BRIEF DESCRIPTION OF THE DRAWINGS

The accompanying drawings are included to provide a further understanding of the present invention and are incorporated in and constitute a part of this specification. The drawings illustrate the embodiments of the present invention and together with the description serve to explain the principals of the invention. Other embodiments of the present invention and many of the intended advantages of the present invention will be readily appreciated as the same become better understood by reference to the following detailed description when considered in connection with the accompanying drawings, in which like reference numerals designate like parts throughout the figures thereof, and wherein:

FIG. 1 is a perspective of a complete disk drive system with a readily removable and exchangeable magnetic storage cartridge, enclosing a voice coil/head/disk assembly, being translated into a drive base by way of a loading mechanism in accordance with a preferred embodiment of the present invention.

FIG. 1a is a perspective view similar to FIG. 1 of a further embodiment of the loading mechanism for translating the magnetic storage cartridge into and out of the drive base in accordance with the present invention.

FIG. 1b is a perspective view similar to FIG. 1a of another embodiment of the loading mechanism for translating the magnetic storage cartridge into and out of the drive base in accordance with the present invention.

FIG. 1c is a perspective view of still another embodiment of the loading mechanism for translating the magnetic storage cartridge into and out of the drive base in accordance with the present invention.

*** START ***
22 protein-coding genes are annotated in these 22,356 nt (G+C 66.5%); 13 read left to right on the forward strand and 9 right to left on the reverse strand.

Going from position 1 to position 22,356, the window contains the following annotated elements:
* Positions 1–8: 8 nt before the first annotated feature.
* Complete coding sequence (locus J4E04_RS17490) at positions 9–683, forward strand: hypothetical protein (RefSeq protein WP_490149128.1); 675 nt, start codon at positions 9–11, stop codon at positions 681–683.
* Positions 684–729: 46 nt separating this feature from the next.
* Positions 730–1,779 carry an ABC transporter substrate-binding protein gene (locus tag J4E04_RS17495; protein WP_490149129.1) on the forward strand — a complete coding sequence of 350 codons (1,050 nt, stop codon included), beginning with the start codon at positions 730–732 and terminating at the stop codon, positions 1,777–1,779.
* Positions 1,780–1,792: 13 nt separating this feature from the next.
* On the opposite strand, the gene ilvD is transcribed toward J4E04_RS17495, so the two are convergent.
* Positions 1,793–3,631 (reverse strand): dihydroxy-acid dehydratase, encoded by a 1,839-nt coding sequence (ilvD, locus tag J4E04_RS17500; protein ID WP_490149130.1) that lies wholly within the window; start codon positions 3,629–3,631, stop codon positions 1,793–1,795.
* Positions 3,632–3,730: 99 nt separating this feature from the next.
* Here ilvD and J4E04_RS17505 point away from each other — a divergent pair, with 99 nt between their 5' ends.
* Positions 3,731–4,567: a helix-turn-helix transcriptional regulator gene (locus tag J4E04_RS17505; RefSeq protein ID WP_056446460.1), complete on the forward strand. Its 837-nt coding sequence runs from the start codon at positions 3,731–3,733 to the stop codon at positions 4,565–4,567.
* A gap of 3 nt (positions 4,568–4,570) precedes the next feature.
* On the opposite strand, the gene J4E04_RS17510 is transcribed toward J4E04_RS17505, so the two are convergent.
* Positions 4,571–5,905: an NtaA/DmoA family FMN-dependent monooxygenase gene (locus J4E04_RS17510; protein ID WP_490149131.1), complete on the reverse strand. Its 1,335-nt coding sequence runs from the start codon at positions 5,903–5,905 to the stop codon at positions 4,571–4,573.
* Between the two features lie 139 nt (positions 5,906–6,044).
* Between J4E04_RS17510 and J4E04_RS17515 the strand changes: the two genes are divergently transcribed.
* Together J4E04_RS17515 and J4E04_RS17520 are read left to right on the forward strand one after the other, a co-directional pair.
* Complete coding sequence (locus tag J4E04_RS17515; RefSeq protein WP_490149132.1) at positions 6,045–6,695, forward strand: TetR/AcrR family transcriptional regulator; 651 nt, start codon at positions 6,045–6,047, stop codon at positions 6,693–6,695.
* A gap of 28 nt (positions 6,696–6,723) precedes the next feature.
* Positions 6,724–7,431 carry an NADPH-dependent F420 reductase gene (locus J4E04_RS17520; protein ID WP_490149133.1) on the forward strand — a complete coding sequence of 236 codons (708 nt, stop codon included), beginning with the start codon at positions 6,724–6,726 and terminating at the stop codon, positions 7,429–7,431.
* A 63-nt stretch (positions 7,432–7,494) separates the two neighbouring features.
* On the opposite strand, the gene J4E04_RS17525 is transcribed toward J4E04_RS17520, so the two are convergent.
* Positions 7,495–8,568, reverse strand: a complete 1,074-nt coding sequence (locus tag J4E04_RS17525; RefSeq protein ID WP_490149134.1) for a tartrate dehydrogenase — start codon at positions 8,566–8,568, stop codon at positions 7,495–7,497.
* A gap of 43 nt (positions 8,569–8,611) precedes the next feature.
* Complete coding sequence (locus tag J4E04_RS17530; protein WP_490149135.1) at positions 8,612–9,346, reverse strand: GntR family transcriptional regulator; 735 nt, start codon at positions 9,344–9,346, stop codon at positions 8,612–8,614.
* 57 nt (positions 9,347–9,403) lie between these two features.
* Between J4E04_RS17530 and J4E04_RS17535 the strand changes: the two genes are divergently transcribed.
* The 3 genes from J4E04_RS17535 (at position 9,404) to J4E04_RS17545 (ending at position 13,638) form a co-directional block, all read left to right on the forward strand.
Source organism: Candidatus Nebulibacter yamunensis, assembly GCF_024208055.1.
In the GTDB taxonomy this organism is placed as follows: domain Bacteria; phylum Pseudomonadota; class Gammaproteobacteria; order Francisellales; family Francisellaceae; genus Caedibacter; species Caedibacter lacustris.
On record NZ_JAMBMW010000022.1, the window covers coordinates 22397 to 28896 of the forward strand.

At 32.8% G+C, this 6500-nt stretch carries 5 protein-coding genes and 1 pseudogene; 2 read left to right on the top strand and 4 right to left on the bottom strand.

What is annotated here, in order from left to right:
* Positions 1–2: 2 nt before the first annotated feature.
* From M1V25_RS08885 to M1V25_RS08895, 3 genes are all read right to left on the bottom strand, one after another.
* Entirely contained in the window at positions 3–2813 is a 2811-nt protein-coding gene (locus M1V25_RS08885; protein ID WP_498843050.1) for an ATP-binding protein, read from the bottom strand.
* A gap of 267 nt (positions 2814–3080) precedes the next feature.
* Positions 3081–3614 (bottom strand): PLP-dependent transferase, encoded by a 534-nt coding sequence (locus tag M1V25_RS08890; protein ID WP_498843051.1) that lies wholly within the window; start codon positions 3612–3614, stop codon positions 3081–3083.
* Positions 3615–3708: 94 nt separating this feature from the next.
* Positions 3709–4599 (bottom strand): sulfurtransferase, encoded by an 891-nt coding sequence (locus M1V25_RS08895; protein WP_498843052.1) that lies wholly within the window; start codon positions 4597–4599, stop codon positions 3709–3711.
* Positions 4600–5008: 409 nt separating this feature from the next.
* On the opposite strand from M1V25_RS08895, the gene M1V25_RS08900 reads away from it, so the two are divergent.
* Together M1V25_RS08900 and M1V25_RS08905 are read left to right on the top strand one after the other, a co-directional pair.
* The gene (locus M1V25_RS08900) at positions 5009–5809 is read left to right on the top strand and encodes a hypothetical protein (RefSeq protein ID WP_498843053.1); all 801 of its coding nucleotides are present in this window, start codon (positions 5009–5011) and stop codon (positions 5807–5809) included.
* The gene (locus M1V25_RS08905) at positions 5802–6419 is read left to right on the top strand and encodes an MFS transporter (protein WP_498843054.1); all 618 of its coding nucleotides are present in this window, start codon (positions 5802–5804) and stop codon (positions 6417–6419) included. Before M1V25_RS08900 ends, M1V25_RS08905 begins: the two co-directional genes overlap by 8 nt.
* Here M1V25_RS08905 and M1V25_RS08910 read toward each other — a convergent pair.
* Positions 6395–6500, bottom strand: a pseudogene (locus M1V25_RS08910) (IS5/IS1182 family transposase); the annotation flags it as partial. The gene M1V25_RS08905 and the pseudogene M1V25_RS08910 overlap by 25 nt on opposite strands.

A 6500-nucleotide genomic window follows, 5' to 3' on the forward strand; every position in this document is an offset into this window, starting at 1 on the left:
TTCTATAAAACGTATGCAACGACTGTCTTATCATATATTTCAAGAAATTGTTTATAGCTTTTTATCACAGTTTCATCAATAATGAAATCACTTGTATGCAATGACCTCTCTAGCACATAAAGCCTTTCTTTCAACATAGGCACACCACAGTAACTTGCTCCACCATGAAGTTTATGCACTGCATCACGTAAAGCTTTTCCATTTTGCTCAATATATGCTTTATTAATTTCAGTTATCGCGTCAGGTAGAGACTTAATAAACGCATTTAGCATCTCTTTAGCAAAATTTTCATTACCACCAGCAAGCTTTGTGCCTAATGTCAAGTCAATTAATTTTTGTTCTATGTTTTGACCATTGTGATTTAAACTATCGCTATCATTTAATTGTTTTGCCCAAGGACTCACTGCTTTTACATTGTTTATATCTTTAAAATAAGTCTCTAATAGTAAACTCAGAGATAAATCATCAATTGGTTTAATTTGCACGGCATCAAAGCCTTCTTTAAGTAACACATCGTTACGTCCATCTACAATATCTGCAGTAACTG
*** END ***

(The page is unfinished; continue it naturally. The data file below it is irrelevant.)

FIG. 2 is perspective view of the embodiments of FIGS. 1, 1 a, 1 b and 1 c illustrating the disk drive system with the magnetic storage cartridge fully engaged with the drive base in a desired engagement configuration for magnetic recording/retrieving operation in accordance with the present invention.

FIG. 2a is an exploded perspective view of the disk drive system illustrated in FIG. 2.

FIG. 3 is a perspective view of the magnetic storage cartridge, with its cover and base detached, in accordance with the present invention.

FIG. 4a is a top plan view of the magnetic storage cartridge of the present invention with its cover partially cut off and removed.

FIG. 4b is a top plan view of the magnetic storage cartridge of the present invention cartridge with its cover removed illustrating the read/write heads flying above the disk surfaces.

FIG. 4c is a top plan view of the magnetic storage cartridge of the present invention with its cover removed illustrating the read/write heads unloaded and locked onto a set of load/unload ramps.

FIG. 4d is a top plan view of the magnetic storage cartridge with the cover removed illustrating an alternative system with the read/write heads parked on the disk surfaces at an inner radius at a contact-stop-start mechanism.

FIG. 4e is a top plan view of the base member of the magnetic storage cartridge of the present invention with the voice coil/head/disk assembly removed.

FIG. 4f is a bottom plan view of the base member of the magnetic storage cartridge with the cover and voice coil/head/disk assembly removed showing a shield shutter for an electrical connector.

FIG. 4g is an enlarged partial view of the shield shutter shown in FIG. 4f.